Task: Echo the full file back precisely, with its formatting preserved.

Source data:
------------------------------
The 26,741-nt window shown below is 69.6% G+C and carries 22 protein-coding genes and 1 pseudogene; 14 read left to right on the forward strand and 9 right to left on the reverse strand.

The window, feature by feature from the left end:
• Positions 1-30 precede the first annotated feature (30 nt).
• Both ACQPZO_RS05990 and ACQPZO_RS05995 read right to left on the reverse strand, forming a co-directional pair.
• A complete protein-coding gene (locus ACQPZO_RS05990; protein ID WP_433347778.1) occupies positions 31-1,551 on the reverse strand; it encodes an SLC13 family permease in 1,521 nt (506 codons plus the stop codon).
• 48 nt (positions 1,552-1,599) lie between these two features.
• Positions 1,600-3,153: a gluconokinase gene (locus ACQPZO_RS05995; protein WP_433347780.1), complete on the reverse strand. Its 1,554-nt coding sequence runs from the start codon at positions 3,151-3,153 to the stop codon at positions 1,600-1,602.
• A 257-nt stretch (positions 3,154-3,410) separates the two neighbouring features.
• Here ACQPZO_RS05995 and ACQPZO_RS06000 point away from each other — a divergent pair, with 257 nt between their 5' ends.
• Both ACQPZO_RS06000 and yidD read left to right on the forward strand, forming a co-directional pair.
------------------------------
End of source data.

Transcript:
The 26,741-nt window shown below is 69.6% G+C and carries 22 protein-coding genes and 1 pseudogene; 14 read left to right on the forward strand and 9 right to left on the reverse strand.

The window, feature by feature from the left end:
• Positions 1-30 precede the first annotated feature (30 nt).
• Both ACQPZO_RS05990 and ACQPZO_RS05995 read right to left on the reverse strand, forming a co-directional pair.
• A complete protein-coding gene (locus ACQPZO_RS05990; protein ID WP_433347778.1) occupies positions 31-1,551 on the reverse strand; it encodes an SLC13 family permease in 1,521 nt (506 codons plus the stop codon).
• 48 nt (positions 1,552-1,599) lie between these two features.
• Positions 1,600-3,153: a gluconokinase gene (locus ACQPZO_RS05995; protein WP_433347780.1), complete on the reverse strand. Its 1,554-nt coding sequence runs from the start codon at positions 3,151-3,153 to the stop codon at positions 1,600-1,602.
• A 257-nt stretch (positions 3,154-3,410) separates the two neighbouring features.
• Here ACQPZO_RS05995 and ACQPZO_RS06000 point away from each other — a divergent pair, with 257 nt between their 5' ends.
• Both ACQPZO_RS06000 and yidD read left to right on the forward strand, forming a co-directional pair.